For single parents and couples who are unable to conceive, different types of IVF treatments allow them to achieve their dream of bringing a child — or children — into the world. Now, the Canadian province of Quebec seeks to make a controversial move by cutting IVF insurance and banning treatments in women over the age of 42.
Once considered a progressive leader in the field of infertility treatments by providing full coverage of infertility procedures, Quebec’s parliament is now under fire for moving to restrict older women from undergoing any kind of IVF procedure, claiming increased risk of IVF-related health complications in women over 42 pose a risk to both mother and baby.
The move has since reignited a classic issue regarding motherhood: How old is too old? Many older women feel that despite increased health risks and pregnancy complications, they are more mentally and financially stable to become mothers than they were at a younger age.
While the parliament maintains their main concern is regarding the health of the mother and the child, critics vehemently disagree, saying the true cause behind the cost cuts is financial. While older women who conceive naturally or via IVF due have a higher risk of complications, IVF success rates in older women are still comparable to those of younger.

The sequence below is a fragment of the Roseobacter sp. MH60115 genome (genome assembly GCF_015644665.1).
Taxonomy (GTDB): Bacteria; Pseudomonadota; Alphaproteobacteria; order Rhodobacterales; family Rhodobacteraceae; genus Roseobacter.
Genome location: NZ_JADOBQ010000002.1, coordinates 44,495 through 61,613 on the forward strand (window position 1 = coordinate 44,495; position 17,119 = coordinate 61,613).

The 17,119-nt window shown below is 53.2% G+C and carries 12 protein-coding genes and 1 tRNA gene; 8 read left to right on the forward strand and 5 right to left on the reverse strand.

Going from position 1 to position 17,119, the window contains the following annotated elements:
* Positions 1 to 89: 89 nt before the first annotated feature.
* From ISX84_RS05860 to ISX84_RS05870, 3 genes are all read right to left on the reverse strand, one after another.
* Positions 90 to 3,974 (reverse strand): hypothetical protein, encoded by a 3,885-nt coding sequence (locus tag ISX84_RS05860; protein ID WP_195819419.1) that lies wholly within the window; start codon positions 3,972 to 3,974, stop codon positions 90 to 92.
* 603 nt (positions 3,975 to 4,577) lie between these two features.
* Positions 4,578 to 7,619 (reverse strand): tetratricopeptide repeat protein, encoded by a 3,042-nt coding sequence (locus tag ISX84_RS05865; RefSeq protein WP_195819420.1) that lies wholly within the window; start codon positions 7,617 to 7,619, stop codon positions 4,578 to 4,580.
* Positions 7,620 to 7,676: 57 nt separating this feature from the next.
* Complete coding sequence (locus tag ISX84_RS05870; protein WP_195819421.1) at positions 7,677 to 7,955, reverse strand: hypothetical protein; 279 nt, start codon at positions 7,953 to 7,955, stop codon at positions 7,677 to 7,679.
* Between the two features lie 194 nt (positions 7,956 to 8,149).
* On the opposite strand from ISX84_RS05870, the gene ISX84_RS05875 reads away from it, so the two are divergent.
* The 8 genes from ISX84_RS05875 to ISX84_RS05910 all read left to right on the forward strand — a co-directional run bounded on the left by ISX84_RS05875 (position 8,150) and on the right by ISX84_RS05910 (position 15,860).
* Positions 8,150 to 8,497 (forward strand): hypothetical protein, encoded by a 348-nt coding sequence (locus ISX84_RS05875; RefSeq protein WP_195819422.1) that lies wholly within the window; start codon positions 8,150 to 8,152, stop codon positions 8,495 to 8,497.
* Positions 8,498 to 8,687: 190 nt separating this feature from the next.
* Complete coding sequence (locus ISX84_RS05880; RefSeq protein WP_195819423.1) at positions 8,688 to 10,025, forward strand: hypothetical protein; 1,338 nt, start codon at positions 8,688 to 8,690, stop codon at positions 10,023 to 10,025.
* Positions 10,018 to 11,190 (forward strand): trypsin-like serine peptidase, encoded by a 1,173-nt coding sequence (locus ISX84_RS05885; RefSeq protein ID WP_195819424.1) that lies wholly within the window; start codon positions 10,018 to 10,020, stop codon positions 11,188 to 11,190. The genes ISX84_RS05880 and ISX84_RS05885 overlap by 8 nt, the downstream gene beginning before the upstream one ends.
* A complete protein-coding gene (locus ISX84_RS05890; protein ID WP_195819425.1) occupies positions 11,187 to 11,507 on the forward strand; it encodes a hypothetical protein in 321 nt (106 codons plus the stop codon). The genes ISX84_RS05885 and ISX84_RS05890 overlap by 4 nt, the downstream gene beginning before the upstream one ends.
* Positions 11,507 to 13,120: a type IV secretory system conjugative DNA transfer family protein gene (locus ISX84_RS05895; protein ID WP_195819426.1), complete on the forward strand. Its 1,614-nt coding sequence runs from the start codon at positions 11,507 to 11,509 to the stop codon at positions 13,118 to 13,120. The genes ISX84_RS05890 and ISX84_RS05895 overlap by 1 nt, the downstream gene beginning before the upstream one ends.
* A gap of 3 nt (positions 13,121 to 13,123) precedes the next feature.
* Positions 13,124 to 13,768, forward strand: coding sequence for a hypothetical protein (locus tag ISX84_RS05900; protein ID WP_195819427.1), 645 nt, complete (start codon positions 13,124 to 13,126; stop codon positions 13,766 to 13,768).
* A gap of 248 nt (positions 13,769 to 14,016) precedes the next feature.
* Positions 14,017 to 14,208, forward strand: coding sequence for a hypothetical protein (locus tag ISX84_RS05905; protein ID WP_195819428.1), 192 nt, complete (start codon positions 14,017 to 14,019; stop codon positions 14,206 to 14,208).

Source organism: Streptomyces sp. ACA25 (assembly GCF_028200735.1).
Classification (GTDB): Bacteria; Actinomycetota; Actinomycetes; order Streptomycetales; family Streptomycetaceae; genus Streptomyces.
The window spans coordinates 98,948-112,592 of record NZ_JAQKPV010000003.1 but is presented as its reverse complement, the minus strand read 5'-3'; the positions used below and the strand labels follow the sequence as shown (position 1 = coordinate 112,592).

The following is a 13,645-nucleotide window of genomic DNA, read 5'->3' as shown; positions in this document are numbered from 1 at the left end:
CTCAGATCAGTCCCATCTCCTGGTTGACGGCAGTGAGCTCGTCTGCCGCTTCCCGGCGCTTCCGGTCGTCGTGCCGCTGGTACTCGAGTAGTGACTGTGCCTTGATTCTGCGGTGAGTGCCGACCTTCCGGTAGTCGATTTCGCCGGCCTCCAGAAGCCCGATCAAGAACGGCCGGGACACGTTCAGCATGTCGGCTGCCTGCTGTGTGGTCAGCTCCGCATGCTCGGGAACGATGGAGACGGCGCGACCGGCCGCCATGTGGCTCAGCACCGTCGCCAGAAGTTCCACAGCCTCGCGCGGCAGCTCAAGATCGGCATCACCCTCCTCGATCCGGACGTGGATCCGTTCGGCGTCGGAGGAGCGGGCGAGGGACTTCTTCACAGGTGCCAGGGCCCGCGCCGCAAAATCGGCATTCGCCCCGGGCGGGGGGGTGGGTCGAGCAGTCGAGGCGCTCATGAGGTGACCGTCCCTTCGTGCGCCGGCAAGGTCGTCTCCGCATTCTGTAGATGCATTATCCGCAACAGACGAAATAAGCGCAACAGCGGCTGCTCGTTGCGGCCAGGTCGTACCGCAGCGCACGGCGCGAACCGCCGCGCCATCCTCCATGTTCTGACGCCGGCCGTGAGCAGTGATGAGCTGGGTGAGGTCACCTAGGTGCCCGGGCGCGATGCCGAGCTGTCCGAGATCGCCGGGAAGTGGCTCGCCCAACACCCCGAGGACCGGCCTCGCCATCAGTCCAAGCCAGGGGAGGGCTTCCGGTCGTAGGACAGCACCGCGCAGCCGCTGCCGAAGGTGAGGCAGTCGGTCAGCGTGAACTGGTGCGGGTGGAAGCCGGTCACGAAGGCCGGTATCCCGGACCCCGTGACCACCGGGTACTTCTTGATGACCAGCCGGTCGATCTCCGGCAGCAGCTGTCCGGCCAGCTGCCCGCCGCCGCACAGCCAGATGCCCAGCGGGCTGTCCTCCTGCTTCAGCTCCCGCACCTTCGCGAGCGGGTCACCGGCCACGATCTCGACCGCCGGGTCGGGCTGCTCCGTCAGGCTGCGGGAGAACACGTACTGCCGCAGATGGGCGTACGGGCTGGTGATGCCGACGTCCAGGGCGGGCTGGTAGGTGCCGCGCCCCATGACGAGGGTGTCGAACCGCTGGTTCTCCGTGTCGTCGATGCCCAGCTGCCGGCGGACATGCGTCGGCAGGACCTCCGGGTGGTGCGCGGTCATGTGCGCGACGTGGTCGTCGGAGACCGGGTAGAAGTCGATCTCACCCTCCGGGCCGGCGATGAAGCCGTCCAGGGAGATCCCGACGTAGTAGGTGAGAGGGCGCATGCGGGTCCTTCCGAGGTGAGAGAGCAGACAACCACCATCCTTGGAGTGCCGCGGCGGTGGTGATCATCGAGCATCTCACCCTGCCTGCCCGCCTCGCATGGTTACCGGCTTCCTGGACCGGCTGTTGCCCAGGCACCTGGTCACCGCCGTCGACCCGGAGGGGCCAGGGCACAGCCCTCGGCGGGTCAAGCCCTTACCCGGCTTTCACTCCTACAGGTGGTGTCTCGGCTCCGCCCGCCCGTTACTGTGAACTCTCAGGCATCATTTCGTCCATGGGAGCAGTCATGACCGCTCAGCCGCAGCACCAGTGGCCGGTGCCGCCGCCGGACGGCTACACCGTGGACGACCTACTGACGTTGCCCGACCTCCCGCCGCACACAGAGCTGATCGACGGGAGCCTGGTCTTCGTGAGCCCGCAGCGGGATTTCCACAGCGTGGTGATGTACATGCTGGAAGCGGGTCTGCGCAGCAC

IVF prices vary, however, in the United States IVF prices hover around $12,400 USD. Companies such as Google and Apple have been proponents in covering the cost of female employees who choose to freeze their eggs while they’re young for use later in life, however, Quebec is firm in cutting back costs associated with IVF treatments. In fact, should the proposed ban become a law, doctors who perform IVF treatments in women over the age threshold or refer them to doctors outside the province can be fined as much as $50,000.
Critics of the proposed ban are hoping to sway the parliament, however, it seems for now the parliament remains firm in reducing health costs. Reference links.